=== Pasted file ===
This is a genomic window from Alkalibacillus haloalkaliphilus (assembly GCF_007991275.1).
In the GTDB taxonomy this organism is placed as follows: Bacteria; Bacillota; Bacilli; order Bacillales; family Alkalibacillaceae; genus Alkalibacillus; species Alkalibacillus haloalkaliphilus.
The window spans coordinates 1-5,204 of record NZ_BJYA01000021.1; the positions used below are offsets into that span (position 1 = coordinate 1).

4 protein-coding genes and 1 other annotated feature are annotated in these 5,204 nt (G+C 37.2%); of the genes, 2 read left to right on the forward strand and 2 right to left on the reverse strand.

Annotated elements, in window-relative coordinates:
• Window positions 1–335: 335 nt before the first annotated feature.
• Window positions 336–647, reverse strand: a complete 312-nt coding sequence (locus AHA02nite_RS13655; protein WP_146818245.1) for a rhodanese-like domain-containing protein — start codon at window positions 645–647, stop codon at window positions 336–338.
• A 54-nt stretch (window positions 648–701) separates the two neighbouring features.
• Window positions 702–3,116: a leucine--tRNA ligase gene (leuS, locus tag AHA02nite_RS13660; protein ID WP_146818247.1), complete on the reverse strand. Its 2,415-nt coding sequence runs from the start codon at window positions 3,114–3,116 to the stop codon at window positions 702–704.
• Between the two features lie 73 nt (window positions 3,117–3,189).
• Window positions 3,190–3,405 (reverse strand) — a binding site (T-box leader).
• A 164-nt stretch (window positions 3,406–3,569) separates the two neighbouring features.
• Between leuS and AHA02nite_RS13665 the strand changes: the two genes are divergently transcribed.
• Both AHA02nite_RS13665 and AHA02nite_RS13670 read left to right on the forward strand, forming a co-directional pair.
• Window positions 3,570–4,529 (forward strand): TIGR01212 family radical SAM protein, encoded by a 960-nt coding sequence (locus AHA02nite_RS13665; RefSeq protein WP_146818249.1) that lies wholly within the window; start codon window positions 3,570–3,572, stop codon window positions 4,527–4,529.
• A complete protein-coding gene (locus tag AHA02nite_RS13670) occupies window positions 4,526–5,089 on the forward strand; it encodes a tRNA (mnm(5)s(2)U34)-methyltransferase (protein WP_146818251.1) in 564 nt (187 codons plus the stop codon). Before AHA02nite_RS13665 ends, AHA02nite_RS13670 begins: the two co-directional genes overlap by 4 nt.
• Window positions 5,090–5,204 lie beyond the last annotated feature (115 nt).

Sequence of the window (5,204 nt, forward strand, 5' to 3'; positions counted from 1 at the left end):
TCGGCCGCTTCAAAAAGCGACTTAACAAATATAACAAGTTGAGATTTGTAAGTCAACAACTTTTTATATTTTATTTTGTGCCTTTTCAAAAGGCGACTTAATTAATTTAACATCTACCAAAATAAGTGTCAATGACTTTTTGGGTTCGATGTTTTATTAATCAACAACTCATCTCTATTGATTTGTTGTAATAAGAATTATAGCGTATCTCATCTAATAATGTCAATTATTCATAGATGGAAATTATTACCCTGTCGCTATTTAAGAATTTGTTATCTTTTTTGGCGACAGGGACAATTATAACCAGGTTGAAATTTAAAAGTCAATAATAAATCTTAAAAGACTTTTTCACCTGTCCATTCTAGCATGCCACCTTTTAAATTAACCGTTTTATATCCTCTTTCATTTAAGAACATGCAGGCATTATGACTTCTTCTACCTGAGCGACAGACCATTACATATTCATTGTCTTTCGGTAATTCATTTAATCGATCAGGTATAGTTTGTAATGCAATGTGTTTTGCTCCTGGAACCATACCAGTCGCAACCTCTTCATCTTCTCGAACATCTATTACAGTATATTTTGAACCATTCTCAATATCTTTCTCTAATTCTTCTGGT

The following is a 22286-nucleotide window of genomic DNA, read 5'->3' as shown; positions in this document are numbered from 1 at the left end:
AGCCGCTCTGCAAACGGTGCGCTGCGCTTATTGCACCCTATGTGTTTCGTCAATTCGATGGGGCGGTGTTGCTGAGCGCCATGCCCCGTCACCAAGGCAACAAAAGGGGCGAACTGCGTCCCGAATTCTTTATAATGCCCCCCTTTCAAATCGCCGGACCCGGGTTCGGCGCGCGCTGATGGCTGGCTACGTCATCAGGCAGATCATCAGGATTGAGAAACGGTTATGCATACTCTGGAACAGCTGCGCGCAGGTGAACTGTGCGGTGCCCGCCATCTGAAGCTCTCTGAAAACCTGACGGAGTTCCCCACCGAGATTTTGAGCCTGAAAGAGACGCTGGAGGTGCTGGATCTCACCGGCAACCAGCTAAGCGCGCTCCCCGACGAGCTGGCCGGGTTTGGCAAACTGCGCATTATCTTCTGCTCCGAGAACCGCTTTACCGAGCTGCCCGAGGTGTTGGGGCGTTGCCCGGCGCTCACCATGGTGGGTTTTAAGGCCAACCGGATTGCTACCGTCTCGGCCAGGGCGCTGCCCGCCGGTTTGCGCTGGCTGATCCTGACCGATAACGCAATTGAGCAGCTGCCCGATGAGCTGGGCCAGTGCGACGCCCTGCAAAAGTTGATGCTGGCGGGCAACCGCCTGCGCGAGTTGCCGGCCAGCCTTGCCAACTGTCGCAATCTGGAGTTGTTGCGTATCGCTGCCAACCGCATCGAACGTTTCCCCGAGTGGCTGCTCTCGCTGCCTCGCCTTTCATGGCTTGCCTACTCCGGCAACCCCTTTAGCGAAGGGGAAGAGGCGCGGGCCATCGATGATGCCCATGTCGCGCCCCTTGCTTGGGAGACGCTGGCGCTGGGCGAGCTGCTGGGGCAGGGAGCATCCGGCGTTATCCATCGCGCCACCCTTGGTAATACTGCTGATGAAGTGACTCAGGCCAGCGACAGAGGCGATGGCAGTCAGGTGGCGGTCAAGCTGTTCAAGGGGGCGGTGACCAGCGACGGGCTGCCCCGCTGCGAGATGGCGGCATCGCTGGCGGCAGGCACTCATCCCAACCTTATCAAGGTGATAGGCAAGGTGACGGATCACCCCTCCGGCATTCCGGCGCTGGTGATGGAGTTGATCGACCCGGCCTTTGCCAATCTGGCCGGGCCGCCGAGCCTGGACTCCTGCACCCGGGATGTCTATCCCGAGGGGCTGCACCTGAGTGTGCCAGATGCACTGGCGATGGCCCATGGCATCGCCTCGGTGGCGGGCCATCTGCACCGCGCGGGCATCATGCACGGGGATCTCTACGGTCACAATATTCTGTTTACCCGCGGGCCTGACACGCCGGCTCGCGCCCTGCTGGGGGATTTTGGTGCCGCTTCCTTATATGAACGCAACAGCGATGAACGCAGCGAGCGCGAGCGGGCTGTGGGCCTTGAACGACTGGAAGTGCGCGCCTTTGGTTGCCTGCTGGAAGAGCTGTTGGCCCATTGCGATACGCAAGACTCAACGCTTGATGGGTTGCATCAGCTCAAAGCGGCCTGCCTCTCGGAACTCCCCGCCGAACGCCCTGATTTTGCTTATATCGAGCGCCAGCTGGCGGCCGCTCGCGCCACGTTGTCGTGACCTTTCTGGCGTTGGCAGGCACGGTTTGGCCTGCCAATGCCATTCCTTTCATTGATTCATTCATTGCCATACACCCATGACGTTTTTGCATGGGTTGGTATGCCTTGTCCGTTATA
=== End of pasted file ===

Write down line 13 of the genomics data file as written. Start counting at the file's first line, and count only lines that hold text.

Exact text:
• Between leuS and AHA02nite_RS13665 the strand changes: the two genes are divergently transcribed.